He was not, despite this administrative experience, well-suited to lead all Christendom. After a mere five months in office, he resigned for reasons that were never entirely clear. The whole episode, of course, suggested strongly to some of his contemporaries that one could not be particularly like Christ and occupy the papal throne. It acted as a negative commentary on more successful popes, and was used as such by their enemies. The problem was exacerbated by Celestine’s successor who, recognising the difficulty of having a former pope living as a hermit in the hills, kept Peter prisoner for the rest of his life. The new pope, Boniface VIII, was a very different kind of man. It was he who made the provocative claim that: ‘it is absolutely necessary for salvation that every human creature be subject to the Roman Pontiff’. As Celestine had, perhaps, represented the yearning for a more ‘apostolic’ form of Christian government, Boniface represented the tendencies towards assertive involvement in worldly affairs with all the consequent dangers for the good reputation, autonomy and security of the church. How this played out during the fourteenth-century ‘Babylonian captivity’ of the church is another story.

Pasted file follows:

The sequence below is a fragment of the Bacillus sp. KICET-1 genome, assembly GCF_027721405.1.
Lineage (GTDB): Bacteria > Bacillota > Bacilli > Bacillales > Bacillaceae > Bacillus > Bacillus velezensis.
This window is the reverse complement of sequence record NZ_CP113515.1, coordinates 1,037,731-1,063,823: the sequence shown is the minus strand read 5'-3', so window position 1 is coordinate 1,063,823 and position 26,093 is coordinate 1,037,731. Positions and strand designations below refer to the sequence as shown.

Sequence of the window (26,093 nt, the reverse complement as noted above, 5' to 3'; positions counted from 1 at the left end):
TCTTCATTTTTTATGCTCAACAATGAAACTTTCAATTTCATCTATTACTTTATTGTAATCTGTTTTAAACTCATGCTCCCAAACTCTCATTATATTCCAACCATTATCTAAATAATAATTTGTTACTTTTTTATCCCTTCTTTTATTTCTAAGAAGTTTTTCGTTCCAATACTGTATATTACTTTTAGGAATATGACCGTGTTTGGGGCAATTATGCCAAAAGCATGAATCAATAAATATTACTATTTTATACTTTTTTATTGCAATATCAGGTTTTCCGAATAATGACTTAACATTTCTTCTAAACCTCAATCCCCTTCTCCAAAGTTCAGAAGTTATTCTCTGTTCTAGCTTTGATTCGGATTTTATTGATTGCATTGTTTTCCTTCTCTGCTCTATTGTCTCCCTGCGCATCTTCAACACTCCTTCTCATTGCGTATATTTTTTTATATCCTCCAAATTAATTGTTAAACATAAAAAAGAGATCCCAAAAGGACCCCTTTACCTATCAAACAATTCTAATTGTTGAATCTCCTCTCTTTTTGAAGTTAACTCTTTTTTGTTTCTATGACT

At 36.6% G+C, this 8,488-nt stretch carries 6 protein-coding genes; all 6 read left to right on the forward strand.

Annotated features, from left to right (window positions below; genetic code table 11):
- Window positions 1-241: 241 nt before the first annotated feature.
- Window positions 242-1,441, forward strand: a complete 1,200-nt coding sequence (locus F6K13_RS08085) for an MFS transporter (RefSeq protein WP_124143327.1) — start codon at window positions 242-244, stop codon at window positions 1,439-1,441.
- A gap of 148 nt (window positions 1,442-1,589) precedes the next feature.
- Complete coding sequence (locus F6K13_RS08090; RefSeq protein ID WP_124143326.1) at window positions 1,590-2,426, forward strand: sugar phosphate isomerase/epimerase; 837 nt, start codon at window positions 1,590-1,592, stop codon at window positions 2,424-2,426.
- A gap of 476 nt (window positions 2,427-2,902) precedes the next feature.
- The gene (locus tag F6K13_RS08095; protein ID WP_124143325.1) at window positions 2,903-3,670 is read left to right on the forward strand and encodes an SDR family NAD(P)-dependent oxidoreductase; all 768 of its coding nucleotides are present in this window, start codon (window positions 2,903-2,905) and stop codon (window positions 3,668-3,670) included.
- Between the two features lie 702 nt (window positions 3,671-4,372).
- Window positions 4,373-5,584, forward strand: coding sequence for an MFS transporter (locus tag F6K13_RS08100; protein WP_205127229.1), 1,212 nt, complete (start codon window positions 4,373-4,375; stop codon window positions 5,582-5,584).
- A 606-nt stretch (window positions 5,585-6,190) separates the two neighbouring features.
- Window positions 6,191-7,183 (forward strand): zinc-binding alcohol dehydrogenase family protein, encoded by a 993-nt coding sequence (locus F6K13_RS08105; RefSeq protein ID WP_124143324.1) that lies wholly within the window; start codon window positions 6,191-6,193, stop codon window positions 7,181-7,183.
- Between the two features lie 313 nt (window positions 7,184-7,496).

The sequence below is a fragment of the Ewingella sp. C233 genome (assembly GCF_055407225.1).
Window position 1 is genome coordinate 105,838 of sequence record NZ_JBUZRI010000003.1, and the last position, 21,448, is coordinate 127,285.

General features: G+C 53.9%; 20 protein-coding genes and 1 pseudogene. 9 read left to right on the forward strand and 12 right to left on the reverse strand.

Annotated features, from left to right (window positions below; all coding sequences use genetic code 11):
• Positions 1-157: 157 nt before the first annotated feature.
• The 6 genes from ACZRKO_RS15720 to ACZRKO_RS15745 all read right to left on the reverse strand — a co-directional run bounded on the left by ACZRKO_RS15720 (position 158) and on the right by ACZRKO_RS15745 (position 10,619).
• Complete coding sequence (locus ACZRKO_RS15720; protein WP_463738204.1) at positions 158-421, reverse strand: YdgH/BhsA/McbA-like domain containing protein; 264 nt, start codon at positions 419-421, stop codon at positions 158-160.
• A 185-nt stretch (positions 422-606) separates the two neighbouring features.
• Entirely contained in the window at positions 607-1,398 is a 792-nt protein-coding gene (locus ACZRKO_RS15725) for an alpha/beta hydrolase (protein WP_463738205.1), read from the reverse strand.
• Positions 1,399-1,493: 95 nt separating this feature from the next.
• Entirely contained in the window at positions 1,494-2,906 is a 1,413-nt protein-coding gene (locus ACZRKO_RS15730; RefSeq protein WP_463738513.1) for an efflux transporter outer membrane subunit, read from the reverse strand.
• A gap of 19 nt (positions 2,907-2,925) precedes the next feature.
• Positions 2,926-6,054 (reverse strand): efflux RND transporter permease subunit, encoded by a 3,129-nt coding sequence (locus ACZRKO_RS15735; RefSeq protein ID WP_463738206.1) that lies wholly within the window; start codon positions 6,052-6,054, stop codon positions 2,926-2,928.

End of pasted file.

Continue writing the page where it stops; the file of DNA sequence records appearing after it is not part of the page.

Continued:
Concerns have already been expressed about how the Catholic Church will deal with the difficulties arising from the co-existence of an influential former pope and a new, possibly non-European pontiff. It will be interesting to see how events unfold. Benedict XVI will doubtless be hoping that the past does not repeat itself.

Amanda Power is Senior Lecturer in Medieval History at the University of Sheffield. She is the author of Roger Bacon and the Defence of Christendom (2012).

You can find other History Matters posts on papal history and the Pope’s resignation here.


  1. Jon M. Sweeney, The Pope Who Quit: A True Medieval Tale of Mystery, Death, and Salvation (2012)
  2. Sophia Menache, Clement V (1998), pp. 191-205
  3. Dante, Inferno, transl. R. M. Durling (1996), canto 3. Dante did not name Celestine, but his son and other commentators on the Divine Comedy made the attribution and it is generally accepted by historians.]
  4. Gary Macy, The Hidden History of Women’s Ordination: Female Clergy in the Medieval West (2007)
  5. Roger Bacon, Opus tertium, in J. S. Brewer (ed.), Fr. Rogeri Bacon Opera Quaedam Hactenus Inedita (1859), pp. 86-7.
  6. McGinn, B., ‘Angel Pope and Papal Antichrist’, Church History, 47 (1978), 155-73, p. 161